Infographic: Tax Cuts for Millionaires vs. Nutrition Assistance
House Republicans recently proposed $833 million worth of cuts to the Special Supplemental Nutritional Program for Women, Infants and Children, or WIC, in next year’s budget (fiscal year 2012), which is the equivalent of kicking between 325,000 to 475,000 eligible mothers, infants, and children off of one of the nation’s most cost-effective programs. Ultimately over $650 million in cuts to the program are on the table in the bill that Congress will debate later this month, which would require between 200,000 and 350,000 women, infants, and children to lose access to this critical program.
Conservatives justified the cut on the grounds that tackling our nation’s deficits requires “shared sacrifice.” But the tax cuts they recently fought to extend will give away more money to America’s 300,000 millionaires this week than it will cost to adequately fund this critical nutrition program for all of next year. Here’s the math:
WIC provides nutritious foods to low-income pregnant women, new moms, babies, and children under 5 who have been identified as nutritionally at risk. The program saves countless dollars by reducing the instance of low-birth weight babies, improving child immunization rates, and promoting school-readiness by giving children the nutritional building blocks their brains need to develop at a critical stage. In fact, economists estimate that every $1 invested in WIC saves between $1.77 and $3.13 in health care costs just in the first 60 days after an infant’s birth. Kicking hundreds of thousands of women, infants, and children off the program is truly the embodiment of the adage, “Penny wise, pound foolish.”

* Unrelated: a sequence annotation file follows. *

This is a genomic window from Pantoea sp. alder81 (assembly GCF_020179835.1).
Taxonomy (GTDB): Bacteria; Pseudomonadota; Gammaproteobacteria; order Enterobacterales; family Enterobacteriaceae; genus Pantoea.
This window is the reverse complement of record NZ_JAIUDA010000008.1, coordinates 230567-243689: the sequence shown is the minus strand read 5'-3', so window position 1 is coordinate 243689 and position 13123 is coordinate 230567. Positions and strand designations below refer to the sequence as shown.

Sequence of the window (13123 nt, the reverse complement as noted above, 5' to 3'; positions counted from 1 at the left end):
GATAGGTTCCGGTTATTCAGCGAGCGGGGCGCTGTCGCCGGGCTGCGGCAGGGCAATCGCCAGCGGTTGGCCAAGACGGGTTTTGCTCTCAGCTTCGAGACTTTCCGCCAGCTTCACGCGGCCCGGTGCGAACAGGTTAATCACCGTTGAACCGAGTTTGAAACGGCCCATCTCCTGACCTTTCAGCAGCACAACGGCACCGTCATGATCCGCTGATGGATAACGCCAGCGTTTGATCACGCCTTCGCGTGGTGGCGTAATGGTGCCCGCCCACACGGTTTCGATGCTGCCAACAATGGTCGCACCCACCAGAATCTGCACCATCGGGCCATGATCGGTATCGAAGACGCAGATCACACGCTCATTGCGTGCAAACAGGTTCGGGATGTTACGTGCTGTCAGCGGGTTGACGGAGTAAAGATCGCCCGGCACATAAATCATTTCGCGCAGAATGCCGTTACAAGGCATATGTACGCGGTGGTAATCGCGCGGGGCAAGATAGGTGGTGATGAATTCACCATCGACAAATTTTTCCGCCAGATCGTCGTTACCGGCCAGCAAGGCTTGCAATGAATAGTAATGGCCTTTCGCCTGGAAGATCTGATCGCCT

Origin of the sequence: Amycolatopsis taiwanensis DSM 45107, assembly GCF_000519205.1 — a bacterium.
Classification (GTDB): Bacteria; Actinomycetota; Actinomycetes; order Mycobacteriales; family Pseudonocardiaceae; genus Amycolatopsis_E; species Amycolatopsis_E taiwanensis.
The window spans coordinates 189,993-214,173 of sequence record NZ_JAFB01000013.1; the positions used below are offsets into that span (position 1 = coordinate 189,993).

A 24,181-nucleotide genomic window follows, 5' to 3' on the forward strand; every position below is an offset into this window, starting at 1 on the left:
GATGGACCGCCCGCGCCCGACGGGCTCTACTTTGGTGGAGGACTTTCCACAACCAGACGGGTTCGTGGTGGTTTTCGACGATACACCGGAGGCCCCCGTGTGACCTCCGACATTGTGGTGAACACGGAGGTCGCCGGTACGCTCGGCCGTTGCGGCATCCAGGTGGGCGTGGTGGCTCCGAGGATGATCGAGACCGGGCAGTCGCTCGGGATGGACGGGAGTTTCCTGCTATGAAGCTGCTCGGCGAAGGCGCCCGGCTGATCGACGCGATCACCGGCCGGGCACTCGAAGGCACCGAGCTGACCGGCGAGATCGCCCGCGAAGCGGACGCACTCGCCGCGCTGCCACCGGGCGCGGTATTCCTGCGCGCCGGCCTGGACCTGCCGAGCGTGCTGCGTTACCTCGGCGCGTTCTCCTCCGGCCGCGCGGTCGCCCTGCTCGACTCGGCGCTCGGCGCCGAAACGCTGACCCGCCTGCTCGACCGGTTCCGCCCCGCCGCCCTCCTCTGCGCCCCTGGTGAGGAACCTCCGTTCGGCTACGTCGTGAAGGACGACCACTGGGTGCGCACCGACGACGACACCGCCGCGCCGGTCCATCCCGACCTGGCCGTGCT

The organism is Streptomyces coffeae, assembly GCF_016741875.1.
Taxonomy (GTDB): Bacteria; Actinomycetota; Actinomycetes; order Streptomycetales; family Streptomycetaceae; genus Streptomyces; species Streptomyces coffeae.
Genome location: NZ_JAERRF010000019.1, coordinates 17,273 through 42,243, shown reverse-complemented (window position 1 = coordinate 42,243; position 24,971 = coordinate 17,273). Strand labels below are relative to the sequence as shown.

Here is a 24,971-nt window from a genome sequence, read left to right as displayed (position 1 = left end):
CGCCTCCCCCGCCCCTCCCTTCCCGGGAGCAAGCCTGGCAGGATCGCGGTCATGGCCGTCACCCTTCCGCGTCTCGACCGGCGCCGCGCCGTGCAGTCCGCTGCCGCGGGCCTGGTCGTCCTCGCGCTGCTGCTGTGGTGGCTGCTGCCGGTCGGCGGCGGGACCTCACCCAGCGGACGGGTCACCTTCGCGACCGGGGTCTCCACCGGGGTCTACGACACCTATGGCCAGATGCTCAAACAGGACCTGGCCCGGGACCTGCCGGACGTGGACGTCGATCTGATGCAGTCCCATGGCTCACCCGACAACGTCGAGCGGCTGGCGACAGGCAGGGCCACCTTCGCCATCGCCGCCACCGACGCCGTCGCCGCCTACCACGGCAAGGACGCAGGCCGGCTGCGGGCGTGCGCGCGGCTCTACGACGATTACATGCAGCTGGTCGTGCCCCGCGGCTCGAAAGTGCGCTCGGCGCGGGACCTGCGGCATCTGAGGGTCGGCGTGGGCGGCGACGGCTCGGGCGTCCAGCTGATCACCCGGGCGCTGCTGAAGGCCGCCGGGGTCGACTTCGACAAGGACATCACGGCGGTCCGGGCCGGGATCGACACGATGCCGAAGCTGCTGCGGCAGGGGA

Everyone agrees that we need to tackle our nation’s long-term deficits, but how we do it will define us as a nation. Polls have shown that nearly two-thirds (64 percent) of the American public is concerned that the GOP deficit-reduction plan will take away needed protections for the poor and the disadvantaged and will “protect the rich at the expense of everyone else.” The chart below reveals how the GOP’s WIC cuts unfortunately confirm those fears.
Melissa Boteach is the Manager for Half in Ten at American Progress.
- Bait and Switch by Melissa Boteach and Seth Hanlon
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Senior Vice President, Poverty to Prosperity Program